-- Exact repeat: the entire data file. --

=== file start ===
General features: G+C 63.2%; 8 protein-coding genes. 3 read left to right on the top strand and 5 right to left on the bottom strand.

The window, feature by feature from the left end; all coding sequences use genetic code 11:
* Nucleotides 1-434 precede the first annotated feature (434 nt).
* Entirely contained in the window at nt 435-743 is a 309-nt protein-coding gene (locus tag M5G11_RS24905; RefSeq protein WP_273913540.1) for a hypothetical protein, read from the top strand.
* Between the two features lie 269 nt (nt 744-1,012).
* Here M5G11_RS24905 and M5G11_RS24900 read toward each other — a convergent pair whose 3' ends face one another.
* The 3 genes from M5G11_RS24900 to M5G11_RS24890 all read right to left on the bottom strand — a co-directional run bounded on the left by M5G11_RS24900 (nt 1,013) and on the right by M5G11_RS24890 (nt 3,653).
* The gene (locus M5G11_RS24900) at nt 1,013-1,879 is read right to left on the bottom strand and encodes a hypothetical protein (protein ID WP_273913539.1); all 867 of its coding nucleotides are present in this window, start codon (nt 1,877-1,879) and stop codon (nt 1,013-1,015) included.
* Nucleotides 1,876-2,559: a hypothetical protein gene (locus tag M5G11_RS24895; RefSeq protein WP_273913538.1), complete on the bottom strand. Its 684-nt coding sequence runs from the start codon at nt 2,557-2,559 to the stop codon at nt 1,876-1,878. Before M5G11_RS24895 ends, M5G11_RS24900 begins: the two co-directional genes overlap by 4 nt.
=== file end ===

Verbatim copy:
General features: G+C 63.2%; 8 protein-coding genes. 3 read left to right on the top strand and 5 right to left on the bottom strand.

The window, feature by feature from the left end; all coding sequences use genetic code 11:
* Nucleotides 1-434 precede the first annotated feature (434 nt).
* Entirely contained in the window at nt 435-743 is a 309-nt protein-coding gene (locus tag M5G11_RS24905; RefSeq protein WP_273913540.1) for a hypothetical protein, read from the top strand.
* Between the two features lie 269 nt (nt 744-1,012).
* Here M5G11_RS24905 and M5G11_RS24900 read toward each other — a convergent pair whose 3' ends face one another.
* The 3 genes from M5G11_RS24900 to M5G11_RS24890 all read right to left on the bottom strand — a co-directional run bounded on the left by M5G11_RS24900 (nt 1,013) and on the right by M5G11_RS24890 (nt 3,653).
* The gene (locus M5G11_RS24900) at nt 1,013-1,879 is read right to left on the bottom strand and encodes a hypothetical protein (protein ID WP_273913539.1); all 867 of its coding nucleotides are present in this window, start codon (nt 1,877-1,879) and stop codon (nt 1,013-1,015) included.
* Nucleotides 1,876-2,559: a hypothetical protein gene (locus tag M5G11_RS24895; RefSeq protein WP_273913538.1), complete on the bottom strand. Its 684-nt coding sequence runs from the start codon at nt 2,557-2,559 to the stop codon at nt 1,876-1,878. Before M5G11_RS24895 ends, M5G11_RS24900 begins: the two co-directional genes overlap by 4 nt.